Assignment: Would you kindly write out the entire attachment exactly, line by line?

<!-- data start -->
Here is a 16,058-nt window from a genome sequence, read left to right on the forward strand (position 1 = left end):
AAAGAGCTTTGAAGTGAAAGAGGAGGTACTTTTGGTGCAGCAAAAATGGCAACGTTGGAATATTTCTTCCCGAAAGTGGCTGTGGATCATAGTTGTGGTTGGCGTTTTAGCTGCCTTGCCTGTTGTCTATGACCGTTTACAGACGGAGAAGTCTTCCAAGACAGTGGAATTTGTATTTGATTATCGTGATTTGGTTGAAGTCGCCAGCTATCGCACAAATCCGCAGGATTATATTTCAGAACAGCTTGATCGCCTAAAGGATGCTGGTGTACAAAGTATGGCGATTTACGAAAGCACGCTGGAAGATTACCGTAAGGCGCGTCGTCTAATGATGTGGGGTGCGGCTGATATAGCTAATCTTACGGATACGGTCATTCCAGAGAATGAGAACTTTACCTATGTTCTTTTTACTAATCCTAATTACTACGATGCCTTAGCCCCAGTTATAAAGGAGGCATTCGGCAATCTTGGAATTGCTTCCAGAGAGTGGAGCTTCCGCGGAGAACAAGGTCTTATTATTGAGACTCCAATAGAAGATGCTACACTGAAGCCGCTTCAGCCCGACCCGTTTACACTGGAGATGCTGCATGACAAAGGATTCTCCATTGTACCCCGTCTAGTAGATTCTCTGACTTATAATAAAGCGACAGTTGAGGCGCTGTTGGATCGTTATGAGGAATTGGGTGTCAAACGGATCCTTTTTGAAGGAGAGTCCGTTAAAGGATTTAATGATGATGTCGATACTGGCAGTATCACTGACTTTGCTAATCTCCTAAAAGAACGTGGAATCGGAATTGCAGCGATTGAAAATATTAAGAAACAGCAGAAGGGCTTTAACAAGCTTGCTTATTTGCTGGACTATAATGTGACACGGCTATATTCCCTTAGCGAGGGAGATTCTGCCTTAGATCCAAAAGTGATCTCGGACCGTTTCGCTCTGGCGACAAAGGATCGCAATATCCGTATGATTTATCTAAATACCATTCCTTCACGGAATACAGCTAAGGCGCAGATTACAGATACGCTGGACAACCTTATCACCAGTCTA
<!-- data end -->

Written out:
Here is a 16,058-nt window from a genome sequence, read left to right on the forward strand (position 1 = left end):
AAAGAGCTTTGAAGTGAAAGAGGAGGTACTTTTGGTGCAGCAAAAATGGCAACGTTGGAATATTTCTTCCCGAAAGTGGCTGTGGATCATAGTTGTGGTTGGCGTTTTAGCTGCCTTGCCTGTTGTCTATGACCGTTTACAGACGGAGAAGTCTTCCAAGACAGTGGAATTTGTATTTGATTATCGTGATTTGGTTGAAGTCGCCAGCTATCGCACAAATCCGCAGGATTATATTTCAGAACAGCTTGATCGCCTAAAGGATGCTGGTGTACAAAGTATGGCGATTTACGAAAGCACGCTGGAAGATTACCGTAAGGCGCGTCGTCTAATGATGTGGGGTGCGGCTGATATAGCTAATCTTACGGATACGGTCATTCCAGAGAATGAGAACTTTACCTATGTTCTTTTTACTAATCCTAATTACTACGATGCCTTAGCCCCAGTTATAAAGGAGGCATTCGGCAATCTTGGAATTGCTTCCAGAGAGTGGAGCTTCCGCGGAGAACAAGGTCTTATTATTGAGACTCCAATAGAAGATGCTACACTGAAGCCGCTTCAGCCCGACCCGTTTACACTGGAGATGCTGCATGACAAAGGATTCTCCATTGTACCCCGTCTAGTAGATTCTCTGACTTATAATAAAGCGACAGTTGAGGCGCTGTTGGATCGTTATGAGGAATTGGGTGTCAAACGGATCCTTTTTGAAGGAGAGTCCGTTAAAGGATTTAATGATGATGTCGATACTGGCAGTATCACTGACTTTGCTAATCTCCTAAAAGAACGTGGAATCGGAATTGCAGCGATTGAAAATATTAAGAAACAGCAGAAGGGCTTTAACAAGCTTGCTTATTTGCTGGACTATAATGTGACACGGCTATATTCCCTTAGCGAGGGAGATTCTGCCTTAGATCCAAAAGTGATCTCGGACCGTTTCGCTCTGGCGACAAAGGATCGCAATATCCGTATGATTTATCTAAATACCATTCCTTCACGGAATACAGCTAAGGCGCAGATTACAGATACGCTGGACAACCTTATCACCAGTCTA